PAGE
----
In South Africa, scientists found that about forty percent of infected women who took the drug while giving birth later became resistant to it. Researchers in Thailand also found that mothers who received nevirapine were less likely to be helped by the drug if they developed AIDS. Researchers from France and the United States helped carry out the studies.
In richer countries, pregnant women with H-I-V receive a combination of anti-AIDS drugs throughout their pregnancies. Health officials say this lowers the chance that the mother will develop a resistance.
In developing nations, however, this method may not be economically possible. Combinations of anti-retroviral drugs to suppress the infection cost a lot. So the World Health Organization suggests the use of nevirapine alone. It says the two studies will not change this advice, at least for now.
Engineers are building a laboratory at the University of California at San Diego to study the effects of explosions. There are other blast simulators in the world that study the effects of explosions on buildings and other structures. But the engineers say this will be the first where scientists do not have to create real explosions.
The Jacobs School of Engineering is building the new laboratory at a field station several kilometers from the university. The blast simulator is expected to be in operation by early next year.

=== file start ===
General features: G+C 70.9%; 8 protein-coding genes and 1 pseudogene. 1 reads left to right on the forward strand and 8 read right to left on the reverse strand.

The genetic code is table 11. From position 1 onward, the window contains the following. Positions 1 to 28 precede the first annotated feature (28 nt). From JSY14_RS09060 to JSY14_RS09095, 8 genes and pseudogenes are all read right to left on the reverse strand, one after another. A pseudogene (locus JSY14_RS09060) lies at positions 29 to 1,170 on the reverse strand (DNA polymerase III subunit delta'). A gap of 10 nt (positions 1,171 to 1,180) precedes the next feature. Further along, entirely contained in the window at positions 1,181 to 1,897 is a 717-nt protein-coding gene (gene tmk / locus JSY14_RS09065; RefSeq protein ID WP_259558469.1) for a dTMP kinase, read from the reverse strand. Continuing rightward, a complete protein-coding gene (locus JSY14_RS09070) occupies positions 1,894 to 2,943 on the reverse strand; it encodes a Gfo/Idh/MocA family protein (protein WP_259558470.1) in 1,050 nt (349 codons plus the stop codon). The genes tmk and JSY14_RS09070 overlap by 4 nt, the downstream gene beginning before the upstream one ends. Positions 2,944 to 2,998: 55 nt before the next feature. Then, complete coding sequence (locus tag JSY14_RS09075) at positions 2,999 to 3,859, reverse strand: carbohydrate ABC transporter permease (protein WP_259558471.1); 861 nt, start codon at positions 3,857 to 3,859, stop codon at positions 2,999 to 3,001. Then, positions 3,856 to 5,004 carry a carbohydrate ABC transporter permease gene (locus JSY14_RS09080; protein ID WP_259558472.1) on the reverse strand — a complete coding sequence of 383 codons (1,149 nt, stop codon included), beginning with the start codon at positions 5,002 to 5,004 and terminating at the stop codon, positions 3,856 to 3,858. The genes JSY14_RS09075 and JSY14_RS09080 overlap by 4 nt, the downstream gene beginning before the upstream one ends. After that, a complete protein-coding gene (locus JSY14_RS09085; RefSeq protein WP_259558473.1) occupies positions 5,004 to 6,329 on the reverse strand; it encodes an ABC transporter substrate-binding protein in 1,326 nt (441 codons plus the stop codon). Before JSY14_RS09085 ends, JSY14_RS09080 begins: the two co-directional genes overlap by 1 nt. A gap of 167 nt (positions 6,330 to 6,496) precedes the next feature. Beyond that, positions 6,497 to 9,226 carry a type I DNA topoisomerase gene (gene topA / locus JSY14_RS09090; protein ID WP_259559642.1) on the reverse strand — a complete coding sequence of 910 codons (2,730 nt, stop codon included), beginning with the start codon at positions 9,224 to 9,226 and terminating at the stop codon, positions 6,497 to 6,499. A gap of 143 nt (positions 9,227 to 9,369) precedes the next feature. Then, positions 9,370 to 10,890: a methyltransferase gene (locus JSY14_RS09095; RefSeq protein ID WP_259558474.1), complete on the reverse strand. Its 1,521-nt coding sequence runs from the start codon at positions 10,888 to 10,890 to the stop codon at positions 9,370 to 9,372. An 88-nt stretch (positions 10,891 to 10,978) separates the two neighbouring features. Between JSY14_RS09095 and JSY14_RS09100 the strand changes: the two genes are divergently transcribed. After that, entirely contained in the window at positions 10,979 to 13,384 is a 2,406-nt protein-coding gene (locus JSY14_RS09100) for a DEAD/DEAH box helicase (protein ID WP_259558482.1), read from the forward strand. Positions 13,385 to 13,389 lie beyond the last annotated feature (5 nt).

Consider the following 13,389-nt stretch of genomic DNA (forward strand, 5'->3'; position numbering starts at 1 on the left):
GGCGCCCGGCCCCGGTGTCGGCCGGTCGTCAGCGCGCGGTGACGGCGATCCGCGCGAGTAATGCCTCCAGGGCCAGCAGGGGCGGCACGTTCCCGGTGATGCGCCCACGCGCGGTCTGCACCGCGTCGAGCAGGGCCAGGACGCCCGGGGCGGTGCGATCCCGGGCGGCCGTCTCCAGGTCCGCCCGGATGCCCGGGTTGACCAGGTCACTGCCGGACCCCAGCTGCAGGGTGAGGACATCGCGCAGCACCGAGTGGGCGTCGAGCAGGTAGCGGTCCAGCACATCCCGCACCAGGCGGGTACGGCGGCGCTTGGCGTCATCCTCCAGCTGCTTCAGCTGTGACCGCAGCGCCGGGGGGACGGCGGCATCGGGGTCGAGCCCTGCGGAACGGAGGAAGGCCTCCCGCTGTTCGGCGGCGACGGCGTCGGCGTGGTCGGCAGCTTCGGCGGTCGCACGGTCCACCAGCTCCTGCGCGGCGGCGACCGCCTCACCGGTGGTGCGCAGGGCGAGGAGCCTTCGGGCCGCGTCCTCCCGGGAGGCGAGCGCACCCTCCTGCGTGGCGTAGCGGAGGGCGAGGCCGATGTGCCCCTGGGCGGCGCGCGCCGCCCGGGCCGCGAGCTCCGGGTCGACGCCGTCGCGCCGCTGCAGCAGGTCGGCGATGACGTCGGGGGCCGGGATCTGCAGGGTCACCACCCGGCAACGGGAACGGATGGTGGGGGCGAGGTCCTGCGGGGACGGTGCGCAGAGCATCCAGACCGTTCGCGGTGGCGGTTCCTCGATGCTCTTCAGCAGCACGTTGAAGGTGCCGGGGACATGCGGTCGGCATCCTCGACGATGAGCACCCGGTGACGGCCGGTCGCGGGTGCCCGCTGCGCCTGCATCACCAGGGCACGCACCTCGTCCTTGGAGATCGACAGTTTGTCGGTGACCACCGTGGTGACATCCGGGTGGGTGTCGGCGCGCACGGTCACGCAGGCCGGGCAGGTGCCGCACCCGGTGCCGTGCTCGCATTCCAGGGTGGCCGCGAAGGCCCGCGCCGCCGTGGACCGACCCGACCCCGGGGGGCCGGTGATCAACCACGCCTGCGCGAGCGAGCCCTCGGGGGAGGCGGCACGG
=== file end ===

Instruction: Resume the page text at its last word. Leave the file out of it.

It will use a computer to control devices called hydraulic actuators. These are a series of heavy metal tubes. Water flows through them under pressure. The tubes are designed to extend quickly and strike an object with great force. This will recreate the shock waves produced by a bomb explosion.
The blast simulator will be connected to recording devices. The scientists will measure the effects of different size explosions on different kinds of structural materials. Bomb explosions move air with such force and speed that it pushes and pulls walls and other building supports.
The United States government is providing support for the project as part of anti-terrorism efforts. The structural engineers in San Diego have been researching ways to harden buildings against bomb attacks since nineteen-ninety-eight. That was the year bombs wrecked the American embassies in Tanzania and Kenya.
The Jacobs School of Engineering has done much work in the area of design to protect buildings against earthquakes. In fact, the blast simulator laboratory will be connected to another new laboratory.
The school has almost completed what it calls the world's first outdoor "shake table." Imagine a table that shakes -- and yet is big enough to hold a building several floors high. It will help scientists measure how buildings react to earthquakes.